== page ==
David Skibbins. Eight of Swords (2005) 261 pp.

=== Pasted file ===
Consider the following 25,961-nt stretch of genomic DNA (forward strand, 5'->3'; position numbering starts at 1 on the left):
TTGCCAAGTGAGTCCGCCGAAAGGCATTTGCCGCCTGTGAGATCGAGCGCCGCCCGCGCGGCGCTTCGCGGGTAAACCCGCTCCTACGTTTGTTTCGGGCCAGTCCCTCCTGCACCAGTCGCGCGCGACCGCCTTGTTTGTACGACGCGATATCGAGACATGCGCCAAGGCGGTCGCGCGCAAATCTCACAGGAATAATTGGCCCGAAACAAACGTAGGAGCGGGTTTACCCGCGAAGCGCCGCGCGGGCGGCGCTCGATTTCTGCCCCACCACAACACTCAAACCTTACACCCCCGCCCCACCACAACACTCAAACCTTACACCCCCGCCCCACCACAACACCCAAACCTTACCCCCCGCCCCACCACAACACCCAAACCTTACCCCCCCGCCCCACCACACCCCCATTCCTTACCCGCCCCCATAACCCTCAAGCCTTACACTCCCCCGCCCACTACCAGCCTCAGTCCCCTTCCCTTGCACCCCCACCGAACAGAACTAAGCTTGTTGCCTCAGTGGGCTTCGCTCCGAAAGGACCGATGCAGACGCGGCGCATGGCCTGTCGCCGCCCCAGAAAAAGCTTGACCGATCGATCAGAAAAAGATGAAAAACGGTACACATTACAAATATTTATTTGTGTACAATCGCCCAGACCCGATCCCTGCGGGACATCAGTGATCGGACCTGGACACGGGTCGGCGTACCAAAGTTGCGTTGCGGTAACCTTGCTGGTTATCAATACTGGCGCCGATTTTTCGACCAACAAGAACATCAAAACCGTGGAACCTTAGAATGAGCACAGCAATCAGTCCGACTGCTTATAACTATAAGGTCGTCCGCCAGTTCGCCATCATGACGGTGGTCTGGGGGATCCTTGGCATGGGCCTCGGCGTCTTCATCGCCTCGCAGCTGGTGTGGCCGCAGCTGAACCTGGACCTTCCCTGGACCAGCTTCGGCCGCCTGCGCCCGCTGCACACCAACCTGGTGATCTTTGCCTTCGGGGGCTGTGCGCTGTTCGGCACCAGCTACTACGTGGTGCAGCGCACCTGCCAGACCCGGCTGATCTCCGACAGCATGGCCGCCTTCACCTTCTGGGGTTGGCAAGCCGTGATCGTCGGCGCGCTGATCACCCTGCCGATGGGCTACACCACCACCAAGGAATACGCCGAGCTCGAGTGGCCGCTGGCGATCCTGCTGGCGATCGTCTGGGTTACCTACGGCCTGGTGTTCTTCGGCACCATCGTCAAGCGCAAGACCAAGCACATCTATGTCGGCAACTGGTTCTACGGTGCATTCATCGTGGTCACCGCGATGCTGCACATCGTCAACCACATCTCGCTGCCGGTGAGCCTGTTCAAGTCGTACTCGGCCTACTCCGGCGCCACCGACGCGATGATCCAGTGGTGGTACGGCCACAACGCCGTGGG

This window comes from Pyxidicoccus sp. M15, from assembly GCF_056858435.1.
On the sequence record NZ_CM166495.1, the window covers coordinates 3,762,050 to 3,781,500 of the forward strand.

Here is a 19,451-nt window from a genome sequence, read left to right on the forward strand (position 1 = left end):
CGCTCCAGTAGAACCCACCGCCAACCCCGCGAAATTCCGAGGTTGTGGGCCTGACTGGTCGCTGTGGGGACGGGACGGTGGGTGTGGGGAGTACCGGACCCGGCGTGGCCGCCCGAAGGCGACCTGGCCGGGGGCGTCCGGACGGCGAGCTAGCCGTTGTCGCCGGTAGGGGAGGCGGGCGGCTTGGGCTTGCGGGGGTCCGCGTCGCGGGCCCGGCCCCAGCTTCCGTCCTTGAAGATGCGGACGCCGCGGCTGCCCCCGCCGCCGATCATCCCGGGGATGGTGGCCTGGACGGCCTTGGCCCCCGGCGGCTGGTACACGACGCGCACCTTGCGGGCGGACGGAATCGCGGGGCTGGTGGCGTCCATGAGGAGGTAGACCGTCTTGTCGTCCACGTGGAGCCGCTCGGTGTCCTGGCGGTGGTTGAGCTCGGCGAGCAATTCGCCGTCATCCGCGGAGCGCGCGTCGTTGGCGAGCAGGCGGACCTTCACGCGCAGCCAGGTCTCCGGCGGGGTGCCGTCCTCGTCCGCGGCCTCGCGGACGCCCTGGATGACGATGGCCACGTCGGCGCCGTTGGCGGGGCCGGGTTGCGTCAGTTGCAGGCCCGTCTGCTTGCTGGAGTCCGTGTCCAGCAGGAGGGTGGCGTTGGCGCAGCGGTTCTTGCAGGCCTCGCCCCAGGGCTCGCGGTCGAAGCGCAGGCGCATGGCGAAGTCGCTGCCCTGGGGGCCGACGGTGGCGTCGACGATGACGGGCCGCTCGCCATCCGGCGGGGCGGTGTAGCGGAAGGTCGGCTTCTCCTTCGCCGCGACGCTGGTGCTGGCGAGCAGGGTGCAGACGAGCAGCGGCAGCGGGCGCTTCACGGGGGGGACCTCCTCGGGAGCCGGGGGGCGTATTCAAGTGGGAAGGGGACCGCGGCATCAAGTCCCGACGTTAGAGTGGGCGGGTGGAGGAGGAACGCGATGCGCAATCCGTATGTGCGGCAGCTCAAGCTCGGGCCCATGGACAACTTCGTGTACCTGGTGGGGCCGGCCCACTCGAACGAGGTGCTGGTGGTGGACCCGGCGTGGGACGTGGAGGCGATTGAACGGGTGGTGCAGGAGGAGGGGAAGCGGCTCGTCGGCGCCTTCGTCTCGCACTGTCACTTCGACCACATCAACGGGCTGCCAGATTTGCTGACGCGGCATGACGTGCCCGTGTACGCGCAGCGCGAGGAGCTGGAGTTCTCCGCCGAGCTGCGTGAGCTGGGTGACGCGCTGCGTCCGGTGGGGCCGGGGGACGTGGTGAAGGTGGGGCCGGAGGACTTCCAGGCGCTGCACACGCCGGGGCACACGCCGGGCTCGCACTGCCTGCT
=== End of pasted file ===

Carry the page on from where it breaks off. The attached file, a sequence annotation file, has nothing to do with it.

Warren Ritter is a man of many secrets. He makes his living reading the tarot on Berkeley’s Telegraph Avenue, but in the Sixties his name was Richard Green and he was a leader of the radical Weather Underground. He escaped his past by faking his death. Now, no one knows he is still alive—not the New York police, not the FBI, not even his family. And he is manic-depressive. His carefully constructed world starts to unravel after Heather Wellington, a young girl who had stopped at his table to have her cards read, is kidnapped. Then her mother is murdered and Warren becomes the prime suspect because he had been the last person to speak with both of them. With the help of a paraplegic computer hacker named Sally—who Warren is falling in love with—he becomes a reluctant detective in order to save Heather, and himself. This novel features many accurately detailed Berkeley and East Bay locations and was the winner of the 2004 Malice Domestic/St. Martin’s Press Best First Traditional Mystery Contest.